It’s so obvious that regulation of the lettings industry is overdue, given the sums involved, that to criticise the Government’s latest announcement of legislation which will introduce measures such as a new regulator, a code or practice and mandatory qualifications, looks perverse.
But let me persevere.
There is no obvious competent regulator amongst the plethora of competing interested parties.
I have direct experience of ARLA and NALS as regulators and both unintentionally “pass” for membership businesses which on closer examination are not compliant with client accounting best practice.
The problem is that they rely on self-certification from accountants who sign off membership paperwork and some of whom either don’t know or don’t care if client funds are intact.
We have close to 300 independently owned traditional high street estate agents and letting agents within our franchise group.
We employ two full time client account auditors to keep a handle on things. This represents a cost for client accounting regulation to us as a franchisor of around £400 per office per year. To our franchisees the service is provided “free” unless they are non-compliant. So a new regulator who is going to take their job seriously will need to charge at least around £500 per year per office.
Costs could be higher still. Ireland introduced compulsory licensing of letting agents in 2012 and the fee for a sole-trader business with a principal and four other employees is 1,950 euros per year, recurring.
Consider the wider industry picture: with no common cloud based client accounting software in place for all businesses, this means that client account auditing requires a physical visit to a site to check data and reconcile to bank accounts.
We talk about the bad guys (a tiny minority) being driven out by regulation and the rest of us good guys remaining.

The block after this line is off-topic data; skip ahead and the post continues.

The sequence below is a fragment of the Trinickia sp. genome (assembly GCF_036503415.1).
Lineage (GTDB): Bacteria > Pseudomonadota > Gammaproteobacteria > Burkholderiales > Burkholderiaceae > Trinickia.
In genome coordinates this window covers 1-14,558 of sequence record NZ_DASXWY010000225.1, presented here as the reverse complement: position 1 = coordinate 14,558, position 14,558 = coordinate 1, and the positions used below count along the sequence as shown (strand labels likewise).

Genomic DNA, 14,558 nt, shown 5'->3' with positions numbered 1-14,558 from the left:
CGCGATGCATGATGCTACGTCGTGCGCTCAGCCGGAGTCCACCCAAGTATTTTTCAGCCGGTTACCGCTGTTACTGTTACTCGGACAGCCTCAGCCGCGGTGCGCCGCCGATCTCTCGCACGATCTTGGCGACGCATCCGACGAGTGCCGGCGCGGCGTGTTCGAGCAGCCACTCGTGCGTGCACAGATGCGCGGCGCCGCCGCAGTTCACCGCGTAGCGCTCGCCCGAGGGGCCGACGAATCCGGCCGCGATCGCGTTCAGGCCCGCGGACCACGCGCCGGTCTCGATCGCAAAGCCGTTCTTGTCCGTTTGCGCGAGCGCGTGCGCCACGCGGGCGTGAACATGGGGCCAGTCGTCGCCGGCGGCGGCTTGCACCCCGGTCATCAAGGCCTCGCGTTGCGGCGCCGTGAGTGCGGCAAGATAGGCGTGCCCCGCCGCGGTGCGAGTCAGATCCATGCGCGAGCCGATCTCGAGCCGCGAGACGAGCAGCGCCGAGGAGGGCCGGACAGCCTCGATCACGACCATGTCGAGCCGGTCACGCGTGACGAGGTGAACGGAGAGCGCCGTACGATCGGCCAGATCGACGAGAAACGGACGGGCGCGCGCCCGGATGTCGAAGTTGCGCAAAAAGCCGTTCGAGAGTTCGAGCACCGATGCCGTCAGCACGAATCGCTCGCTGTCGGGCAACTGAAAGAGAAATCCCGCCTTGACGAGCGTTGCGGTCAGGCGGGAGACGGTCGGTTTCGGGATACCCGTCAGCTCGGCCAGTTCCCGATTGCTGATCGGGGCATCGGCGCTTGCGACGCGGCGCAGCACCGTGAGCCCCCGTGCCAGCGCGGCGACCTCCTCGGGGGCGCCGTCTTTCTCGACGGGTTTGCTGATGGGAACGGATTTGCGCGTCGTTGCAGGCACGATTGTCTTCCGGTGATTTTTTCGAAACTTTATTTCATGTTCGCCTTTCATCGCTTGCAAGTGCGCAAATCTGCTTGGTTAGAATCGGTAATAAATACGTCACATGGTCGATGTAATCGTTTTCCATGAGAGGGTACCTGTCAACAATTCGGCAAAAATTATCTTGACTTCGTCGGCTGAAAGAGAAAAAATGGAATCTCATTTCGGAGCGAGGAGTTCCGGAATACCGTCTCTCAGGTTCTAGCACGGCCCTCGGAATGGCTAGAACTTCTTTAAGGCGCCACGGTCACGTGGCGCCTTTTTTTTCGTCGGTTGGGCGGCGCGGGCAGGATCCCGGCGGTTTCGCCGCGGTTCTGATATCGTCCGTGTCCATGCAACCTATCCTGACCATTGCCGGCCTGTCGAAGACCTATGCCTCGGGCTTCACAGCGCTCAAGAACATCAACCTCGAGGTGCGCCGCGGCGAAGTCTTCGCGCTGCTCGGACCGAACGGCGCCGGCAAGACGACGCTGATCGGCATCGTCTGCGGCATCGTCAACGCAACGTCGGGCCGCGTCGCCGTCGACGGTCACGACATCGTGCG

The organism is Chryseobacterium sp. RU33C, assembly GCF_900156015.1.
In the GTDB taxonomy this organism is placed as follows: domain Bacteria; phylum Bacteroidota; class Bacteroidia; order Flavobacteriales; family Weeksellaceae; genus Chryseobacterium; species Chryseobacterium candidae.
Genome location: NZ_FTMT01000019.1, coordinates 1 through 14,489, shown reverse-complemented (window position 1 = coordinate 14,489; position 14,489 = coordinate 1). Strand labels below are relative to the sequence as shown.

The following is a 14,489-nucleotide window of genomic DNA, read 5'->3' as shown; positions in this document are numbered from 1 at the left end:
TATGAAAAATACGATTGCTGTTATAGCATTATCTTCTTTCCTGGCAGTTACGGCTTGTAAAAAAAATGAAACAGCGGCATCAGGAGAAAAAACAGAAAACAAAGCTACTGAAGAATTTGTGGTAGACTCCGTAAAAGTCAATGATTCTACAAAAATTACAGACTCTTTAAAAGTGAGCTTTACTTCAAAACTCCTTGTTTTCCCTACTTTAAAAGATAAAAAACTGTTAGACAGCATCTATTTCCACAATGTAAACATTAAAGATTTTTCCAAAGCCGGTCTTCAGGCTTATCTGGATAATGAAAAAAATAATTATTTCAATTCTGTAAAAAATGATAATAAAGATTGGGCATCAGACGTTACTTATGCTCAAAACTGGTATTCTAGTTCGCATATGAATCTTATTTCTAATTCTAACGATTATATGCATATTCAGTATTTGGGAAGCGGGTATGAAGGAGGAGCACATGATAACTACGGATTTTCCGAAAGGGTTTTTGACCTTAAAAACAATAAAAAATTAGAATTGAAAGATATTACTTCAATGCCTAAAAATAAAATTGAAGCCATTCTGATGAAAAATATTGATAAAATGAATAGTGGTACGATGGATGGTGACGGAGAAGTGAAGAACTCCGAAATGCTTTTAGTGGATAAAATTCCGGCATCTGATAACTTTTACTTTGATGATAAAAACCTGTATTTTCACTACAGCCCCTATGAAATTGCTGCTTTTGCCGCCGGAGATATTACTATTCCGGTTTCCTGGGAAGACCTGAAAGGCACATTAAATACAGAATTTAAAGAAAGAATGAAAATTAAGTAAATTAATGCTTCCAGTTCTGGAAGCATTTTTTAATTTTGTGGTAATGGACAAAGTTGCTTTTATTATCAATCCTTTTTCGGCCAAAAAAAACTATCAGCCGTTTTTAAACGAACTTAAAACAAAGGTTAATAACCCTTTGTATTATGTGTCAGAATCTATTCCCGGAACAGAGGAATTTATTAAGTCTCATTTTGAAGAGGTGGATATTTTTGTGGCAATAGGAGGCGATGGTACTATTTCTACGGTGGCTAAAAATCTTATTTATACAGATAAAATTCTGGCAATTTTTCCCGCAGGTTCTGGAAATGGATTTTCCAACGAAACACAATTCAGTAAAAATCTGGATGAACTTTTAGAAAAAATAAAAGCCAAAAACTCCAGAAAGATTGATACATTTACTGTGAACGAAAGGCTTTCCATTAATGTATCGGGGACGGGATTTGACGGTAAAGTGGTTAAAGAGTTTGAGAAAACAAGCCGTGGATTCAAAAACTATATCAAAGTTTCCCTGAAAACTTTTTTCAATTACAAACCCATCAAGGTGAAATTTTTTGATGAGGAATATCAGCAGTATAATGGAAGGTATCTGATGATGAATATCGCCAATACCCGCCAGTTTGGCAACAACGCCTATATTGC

But what if regulation frames quite a lot of us as the bad guys? Not really bad of course, not thieves. But maybe using rents as a free overdraft by collecting it all on the 1st and paying it out to landlords on the 28th?
Or using the client account to pay wages when the completion monies did not arrive as expected? Why do agents use insurance-backed schemes for deposit protection when the interest they are receiving is so derisorily low? Unless the deposits are in a higher interest bond somewhere, maybe off-shore in the owners name?
So a thorough clean-up could have very far-reaching implications for a big group of average agents. The story of the clean-up of the financial services sector is well known but worth repeating – the regulatory hurdles, training regimes, compliance trails and costs became so burdensome that around two-thirds of independent financial advisers quit the sector.
Those that were left mainly decided to put themselves under the protection of organisations such as Mortgage Advice Bureau who could provide the regulatory and compliance framework that was too expensive and time-consuming for the smaller players to put in place for themselves.
Is this the future for our industry?